Guerrilla Marketing

If you are a publisher or an author, you have probably heard the term “guerrilla marketing.”

Coined by Jay Conrad Levinson, guerrilla marketing is a technique that uses unconventional means to achieve conventional goals. The intent is to get maximum results from minimal resources (dollars spent).

Typically, guerrilla marketing campaigns are generated using time, energy, imagination, and information. They utilize unexpected and unique techniques to generate buzz about the product or service.

Don’t confuse guerrilla marketing techniques with simply using guerrillas as this company did.


Don’t Let This Happen to You!

A member publisher of Christian Small Publishers Association released a children’s book last month to coincide with the International Christian Retail Show (ICRS). This publisher arranged for the author to do an author appearance with a book signing at the show to promote this new release.

The weekend before the show, the book’s author, Kim Simac, had the chance opportunity to meet Glenn Beck, a conservative talk show host. Glen was so impressed with the author and her book that he decided to feature the book on his show during the week of ICRS. That same week, the Supreme Court handed down the landmark decision in a 5-4 ruling that overturned Chicago’s ban on private citizens keeping handguns in their homes. This decision placed the media’s attention on the Second Amendment, a complete publicity coup for this publisher.

The day after the ruling from the Supreme Court, Glenn Beck did feature “With a Rifle By My Side,” the second amendment children’s book by Kim Simac, on his show.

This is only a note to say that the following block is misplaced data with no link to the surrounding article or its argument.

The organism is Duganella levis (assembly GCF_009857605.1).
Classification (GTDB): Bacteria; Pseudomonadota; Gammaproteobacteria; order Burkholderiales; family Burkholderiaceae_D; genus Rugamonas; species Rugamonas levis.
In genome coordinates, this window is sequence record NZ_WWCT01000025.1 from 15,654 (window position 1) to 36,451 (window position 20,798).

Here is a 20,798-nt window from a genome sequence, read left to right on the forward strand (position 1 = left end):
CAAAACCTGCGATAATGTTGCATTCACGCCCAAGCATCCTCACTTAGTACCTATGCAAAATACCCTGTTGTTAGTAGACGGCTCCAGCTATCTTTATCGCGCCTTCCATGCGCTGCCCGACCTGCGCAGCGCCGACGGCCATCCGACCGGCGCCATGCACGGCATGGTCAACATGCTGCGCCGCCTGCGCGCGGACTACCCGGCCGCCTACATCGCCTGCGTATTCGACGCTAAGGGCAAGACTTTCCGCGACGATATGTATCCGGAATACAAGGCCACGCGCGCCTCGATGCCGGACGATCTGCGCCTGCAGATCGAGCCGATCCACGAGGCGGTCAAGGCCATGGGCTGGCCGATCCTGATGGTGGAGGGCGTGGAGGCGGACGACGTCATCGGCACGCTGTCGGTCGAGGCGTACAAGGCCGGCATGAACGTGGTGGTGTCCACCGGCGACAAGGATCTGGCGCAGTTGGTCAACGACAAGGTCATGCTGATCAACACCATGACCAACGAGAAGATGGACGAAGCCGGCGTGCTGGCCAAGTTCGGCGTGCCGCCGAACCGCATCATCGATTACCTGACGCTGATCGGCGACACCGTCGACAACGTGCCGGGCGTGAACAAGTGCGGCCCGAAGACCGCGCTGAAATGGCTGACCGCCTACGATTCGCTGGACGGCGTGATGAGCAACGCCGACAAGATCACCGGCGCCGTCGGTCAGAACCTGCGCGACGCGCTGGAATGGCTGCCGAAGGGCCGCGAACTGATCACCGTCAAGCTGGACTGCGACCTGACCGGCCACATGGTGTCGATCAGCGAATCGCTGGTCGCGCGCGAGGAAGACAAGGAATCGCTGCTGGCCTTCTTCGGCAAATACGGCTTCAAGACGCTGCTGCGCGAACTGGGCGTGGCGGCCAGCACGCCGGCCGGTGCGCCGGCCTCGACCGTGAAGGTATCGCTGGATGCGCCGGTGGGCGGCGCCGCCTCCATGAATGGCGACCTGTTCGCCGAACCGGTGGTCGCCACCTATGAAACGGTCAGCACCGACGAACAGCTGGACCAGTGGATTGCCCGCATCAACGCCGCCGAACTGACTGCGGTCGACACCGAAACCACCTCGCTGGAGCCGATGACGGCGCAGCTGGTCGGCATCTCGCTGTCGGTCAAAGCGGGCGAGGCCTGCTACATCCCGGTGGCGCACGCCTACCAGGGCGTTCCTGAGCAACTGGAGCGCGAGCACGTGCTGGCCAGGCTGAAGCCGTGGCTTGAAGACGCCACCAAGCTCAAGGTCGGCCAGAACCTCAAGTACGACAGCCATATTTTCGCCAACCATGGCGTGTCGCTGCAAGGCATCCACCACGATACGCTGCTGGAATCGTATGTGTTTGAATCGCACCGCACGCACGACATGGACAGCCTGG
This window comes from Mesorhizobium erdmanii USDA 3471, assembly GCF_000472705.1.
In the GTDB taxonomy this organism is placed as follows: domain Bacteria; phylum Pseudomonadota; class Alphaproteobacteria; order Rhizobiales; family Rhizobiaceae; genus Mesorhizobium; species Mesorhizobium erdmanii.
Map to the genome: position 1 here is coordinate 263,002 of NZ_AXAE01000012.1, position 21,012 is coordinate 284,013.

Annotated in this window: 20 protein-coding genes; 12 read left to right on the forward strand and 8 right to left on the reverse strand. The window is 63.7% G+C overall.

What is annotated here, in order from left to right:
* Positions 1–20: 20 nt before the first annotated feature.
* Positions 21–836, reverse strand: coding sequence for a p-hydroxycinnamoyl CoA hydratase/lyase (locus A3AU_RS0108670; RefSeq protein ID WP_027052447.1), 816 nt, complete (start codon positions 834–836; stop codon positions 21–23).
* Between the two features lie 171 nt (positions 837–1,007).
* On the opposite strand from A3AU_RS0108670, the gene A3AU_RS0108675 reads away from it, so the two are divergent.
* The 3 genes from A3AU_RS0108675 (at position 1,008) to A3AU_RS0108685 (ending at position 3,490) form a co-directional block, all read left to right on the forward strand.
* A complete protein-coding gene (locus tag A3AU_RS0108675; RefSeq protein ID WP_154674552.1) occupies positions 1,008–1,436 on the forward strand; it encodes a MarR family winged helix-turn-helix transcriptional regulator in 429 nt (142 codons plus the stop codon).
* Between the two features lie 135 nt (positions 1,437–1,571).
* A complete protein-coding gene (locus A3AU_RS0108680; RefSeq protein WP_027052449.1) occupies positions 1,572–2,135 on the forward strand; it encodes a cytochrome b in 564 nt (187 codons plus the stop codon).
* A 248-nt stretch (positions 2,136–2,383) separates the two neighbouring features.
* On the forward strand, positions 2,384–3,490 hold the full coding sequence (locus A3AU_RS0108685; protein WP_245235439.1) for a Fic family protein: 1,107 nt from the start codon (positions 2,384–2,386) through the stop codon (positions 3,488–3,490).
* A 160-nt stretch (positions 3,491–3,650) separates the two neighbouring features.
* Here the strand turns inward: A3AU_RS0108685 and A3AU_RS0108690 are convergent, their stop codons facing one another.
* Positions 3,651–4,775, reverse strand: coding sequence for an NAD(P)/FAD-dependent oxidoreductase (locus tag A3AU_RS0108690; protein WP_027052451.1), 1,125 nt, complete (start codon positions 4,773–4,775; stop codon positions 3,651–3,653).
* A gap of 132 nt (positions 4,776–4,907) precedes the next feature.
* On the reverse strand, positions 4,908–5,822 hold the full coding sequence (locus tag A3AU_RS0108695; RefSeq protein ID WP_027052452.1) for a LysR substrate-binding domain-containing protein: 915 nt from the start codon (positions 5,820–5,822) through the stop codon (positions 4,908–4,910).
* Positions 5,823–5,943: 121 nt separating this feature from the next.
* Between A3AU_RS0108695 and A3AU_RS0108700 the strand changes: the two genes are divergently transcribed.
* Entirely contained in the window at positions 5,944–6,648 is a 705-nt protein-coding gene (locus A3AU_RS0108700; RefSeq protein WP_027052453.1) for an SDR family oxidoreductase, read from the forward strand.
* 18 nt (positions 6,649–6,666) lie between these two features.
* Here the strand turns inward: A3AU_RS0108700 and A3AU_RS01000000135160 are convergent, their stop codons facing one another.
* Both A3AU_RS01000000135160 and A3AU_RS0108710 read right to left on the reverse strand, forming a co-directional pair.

This is the type of media attention every publisher craves. National publicly generates book sales, often lots of book sales.

In this case, there was a problem. Being a new release and not anticipating such immediate media attention, the publisher was behind in getting the book into distribution. As a result, consumers who heard about the book on Glen Beck’s show could not purchase the book from the major online retailers like Amazon, Barnes & Noble, and Borders, nor could they walk into their local secular bookstore and order the book. The result—lost sales; many lost sales.

Every publisher can take a lesson from this story. You never know when your big media break will happen. Some happen by chance, some by careful planning. Either way, the moral of this story is be prepared!

Distribution for a new book should be established a minimum of two months prior to the release of a new book; with the optimum time frame being six to eight months prior to the release of a new book, especially if you are seeking bookstore sales. The goal is to have your book available through as many channels as possible. The more places consumers can purchase your books, the more books you will sell when your big publicity opportunity breaks.

Take a lesson from this story. Be prepared. Get your distribution in place before you release your next book.


Amazon’s eBook Sales

Amazon recently reported that it sold three times as many Kindle ebooks in the first half of 2010 as it did in the same period last year. This data includes the books sold with Kindle apps that can be read on iPads, iPhones, and other devices.

There is no doubt about it. eBook sales continue to rise.

The interesting piece of information in Amazon’s press release is the following:

The Association of American Publishers’ latest data reports that e-book sales grew 163 percent in the month of May and 207 percent year-to-date through May. Kindle book sales in May and year-to-date through May exceeded those growth rates.”

In other words, the increase in sales of ebooks for the Kindle is rising faster than the rate of increase of overall ebook sales as reported by publishers to the AAP (Association of American Publishers).

Why is this?

Let me give you my educated guess.

Publishers reporting to the AAP are, for the most part, large publishing houses. Hence, the AAP’s numbers do not reflect the small publishers or the large number of self-published authors around the nation. These micro-publishers and self-published authors can and do publish their ebooks directly to Amazon’s Kindle platform.